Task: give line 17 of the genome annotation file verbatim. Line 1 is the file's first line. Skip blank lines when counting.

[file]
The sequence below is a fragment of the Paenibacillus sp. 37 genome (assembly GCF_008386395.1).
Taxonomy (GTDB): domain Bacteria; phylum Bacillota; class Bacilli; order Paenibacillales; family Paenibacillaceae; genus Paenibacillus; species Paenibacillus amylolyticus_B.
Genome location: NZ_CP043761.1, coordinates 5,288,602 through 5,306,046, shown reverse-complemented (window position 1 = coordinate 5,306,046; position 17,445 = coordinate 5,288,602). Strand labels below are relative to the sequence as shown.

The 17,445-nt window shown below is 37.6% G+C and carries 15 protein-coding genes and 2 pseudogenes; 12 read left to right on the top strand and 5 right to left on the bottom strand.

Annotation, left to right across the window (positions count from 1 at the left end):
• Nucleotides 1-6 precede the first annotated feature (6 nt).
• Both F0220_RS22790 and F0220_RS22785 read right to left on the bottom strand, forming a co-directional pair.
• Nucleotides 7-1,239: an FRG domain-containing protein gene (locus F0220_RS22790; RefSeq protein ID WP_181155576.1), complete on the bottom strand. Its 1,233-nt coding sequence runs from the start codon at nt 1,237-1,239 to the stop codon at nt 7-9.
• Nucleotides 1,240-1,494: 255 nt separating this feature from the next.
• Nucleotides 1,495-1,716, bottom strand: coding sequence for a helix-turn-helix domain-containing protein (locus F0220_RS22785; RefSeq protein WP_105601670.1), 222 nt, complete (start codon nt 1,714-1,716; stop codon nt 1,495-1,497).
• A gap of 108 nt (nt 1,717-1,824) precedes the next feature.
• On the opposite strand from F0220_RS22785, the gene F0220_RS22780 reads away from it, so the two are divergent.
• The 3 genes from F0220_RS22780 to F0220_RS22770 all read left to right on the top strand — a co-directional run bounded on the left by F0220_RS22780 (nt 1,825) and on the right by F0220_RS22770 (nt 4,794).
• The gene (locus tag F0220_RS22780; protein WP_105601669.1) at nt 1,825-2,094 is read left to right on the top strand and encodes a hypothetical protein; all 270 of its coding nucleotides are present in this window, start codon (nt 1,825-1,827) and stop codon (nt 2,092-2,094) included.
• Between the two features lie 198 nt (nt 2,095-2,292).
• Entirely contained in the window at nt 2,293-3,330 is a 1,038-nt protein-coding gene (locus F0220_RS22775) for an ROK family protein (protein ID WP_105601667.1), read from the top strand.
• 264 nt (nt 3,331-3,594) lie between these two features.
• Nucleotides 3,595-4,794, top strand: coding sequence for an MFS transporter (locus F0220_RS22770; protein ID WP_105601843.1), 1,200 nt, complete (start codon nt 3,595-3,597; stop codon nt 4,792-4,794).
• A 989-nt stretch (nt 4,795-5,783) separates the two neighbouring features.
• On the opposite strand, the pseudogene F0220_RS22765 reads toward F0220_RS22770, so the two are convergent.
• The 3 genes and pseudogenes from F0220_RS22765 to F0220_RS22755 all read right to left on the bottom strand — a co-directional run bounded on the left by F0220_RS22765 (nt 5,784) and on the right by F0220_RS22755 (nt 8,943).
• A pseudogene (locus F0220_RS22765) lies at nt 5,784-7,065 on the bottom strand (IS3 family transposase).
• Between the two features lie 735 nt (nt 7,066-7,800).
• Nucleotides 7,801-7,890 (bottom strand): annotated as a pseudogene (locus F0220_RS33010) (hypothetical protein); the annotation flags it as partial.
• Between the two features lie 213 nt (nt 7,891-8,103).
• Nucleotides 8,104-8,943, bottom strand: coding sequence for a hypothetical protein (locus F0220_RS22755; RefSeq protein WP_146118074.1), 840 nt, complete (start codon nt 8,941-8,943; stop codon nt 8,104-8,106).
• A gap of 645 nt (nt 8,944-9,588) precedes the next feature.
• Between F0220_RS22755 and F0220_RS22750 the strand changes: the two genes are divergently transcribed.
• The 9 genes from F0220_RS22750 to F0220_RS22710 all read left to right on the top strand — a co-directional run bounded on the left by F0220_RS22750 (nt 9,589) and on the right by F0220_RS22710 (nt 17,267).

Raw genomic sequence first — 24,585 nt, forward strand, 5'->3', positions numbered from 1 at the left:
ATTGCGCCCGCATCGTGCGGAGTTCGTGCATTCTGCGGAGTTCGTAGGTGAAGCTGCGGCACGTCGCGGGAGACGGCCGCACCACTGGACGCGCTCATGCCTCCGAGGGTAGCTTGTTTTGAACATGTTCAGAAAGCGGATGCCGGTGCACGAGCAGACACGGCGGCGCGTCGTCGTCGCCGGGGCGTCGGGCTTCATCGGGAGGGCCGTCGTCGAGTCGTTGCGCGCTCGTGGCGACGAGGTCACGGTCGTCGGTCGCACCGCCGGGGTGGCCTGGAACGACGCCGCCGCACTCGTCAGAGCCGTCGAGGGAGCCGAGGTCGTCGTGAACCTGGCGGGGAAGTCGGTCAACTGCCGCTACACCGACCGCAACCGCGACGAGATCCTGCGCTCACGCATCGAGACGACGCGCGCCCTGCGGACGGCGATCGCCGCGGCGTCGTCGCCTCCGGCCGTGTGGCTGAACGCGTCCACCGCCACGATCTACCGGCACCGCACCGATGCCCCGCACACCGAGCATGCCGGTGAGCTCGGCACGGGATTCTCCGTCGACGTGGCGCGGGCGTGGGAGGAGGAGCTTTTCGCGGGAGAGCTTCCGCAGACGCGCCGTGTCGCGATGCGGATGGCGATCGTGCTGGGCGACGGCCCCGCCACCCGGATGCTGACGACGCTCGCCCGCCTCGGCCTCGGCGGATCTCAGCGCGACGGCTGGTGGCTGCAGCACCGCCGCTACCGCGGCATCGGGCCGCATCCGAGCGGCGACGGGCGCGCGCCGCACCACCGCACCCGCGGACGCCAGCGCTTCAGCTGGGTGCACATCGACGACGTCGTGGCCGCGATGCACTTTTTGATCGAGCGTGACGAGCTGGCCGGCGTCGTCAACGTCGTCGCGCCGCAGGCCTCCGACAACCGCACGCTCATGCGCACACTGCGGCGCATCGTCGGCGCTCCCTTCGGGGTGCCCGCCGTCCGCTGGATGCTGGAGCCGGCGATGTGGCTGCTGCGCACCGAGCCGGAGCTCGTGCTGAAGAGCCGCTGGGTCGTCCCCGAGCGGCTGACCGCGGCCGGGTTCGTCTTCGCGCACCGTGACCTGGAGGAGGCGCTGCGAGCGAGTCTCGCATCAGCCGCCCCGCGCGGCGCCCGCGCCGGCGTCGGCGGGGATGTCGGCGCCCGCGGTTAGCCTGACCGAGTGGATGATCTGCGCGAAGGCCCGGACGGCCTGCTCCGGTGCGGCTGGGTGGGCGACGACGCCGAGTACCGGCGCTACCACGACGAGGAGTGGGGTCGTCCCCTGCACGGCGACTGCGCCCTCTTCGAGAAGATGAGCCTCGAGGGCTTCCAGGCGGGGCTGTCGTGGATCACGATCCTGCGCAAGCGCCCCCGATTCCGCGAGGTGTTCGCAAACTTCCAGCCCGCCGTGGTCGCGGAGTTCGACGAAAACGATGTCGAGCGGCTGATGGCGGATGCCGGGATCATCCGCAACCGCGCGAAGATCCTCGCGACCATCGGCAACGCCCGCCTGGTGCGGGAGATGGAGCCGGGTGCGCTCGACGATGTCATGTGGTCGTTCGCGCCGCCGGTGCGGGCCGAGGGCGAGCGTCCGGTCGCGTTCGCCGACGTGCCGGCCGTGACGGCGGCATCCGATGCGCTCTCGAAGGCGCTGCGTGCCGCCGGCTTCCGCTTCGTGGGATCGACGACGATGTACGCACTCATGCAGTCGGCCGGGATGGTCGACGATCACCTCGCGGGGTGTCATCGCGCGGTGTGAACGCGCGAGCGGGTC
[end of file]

• 264 nt (nt 3,331-3,594) lie between these two features.